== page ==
The Chief Officer of Change


To be blind to the need to ever evolve, improve, change, and upgrade one’s products and processes is to be a moron.

When the barbarians are not at the gates, it is hard to get oneself in a lather about evolving one's organization's processes. The barbarians are coming however, we just don’t know when.


Corportations have chief executive officers, chief operating officers, CFOs for finance, and CIOs to oversee all information technologies. Perhaps there is another role to be given a C-level position, and that would be COC, or Chief Officer of Change.

The life of the average corporation is 40 years, and the relentless evolution of technologies allows upstart competitors, almost inevitably, to threaten every industry leader.

Walmart ate Kmart’s lunch, and Sears was the world’s #1 retailer when I first entered the toy industry. Today they too are eating Walmart's dust. Not too many years ago one could not envision that this retailing behemoth might face a worthy competitor, so dominant they became. But steadily, stealthily, through relentless investment in new technologies, new facilities, and constant innovation here is Amazon becoming just that worthy challenger, and the domination of Walmart is no longer assured.

Similarly, Microsoft dominated computer operating software for decades, leaving just crumbs on the floor for others, but suddenly the world of the desktop computer is no longer to be as it was before. A plethora of mobile devices, phones, tablets, and others has opened up opportunities and needs for new operating systems, and the future of this once invincible, world-dominating enterprise does not look assured.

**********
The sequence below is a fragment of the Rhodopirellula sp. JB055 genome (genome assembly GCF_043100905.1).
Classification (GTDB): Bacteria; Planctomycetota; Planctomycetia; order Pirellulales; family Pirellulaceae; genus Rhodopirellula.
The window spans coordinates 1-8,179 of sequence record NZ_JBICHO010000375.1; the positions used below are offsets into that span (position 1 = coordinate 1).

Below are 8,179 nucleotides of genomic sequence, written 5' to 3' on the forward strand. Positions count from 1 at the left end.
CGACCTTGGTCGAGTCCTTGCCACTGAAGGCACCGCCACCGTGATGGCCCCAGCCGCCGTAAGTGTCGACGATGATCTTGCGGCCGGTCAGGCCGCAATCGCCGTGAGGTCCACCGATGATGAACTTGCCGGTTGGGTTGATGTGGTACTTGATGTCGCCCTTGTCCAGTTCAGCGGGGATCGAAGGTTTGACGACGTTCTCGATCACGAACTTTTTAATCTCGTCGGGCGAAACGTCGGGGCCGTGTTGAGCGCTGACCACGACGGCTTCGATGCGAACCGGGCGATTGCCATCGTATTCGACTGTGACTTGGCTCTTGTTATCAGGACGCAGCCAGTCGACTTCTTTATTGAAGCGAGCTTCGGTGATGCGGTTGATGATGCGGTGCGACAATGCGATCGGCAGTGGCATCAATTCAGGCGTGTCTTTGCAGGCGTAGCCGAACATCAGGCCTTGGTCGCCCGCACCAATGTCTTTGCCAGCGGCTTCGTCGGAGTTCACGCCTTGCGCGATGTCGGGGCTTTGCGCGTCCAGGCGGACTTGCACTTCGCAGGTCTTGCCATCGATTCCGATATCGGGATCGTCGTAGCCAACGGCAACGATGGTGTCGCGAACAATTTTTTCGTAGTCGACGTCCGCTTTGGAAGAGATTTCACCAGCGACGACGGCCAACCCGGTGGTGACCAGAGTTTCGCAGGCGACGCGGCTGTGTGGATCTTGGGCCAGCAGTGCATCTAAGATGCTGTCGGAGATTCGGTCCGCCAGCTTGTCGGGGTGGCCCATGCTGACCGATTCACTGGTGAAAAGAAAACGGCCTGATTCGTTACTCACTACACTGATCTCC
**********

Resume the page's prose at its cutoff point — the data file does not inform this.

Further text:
Companies like Microsoft and Walmart appear to be behind the curve in adapting to these new challenges of the digital age. Have they languished fat and happy too long? Were they caught flat footed? Perhaps not quite, but they appear to be playing catch up, and are no longer leaders as their world is now in the throes of change. One day they may be relegated to a minor role as another company rises to ascendance.


I don’t think companies in the toy industry or elsewhere give enough credence to the challenges they will face in the future, nor are they concerned enough to push relentlessly for their own internal change and evolution to stay current, to stay ahead. Change is coming, relentlessly, and it will put each and every industry leader out of business if they cannot themselves be change leaders. Chief Officers of Change can have that as their responsibility, to insure the long-term survival of the enterprise. 

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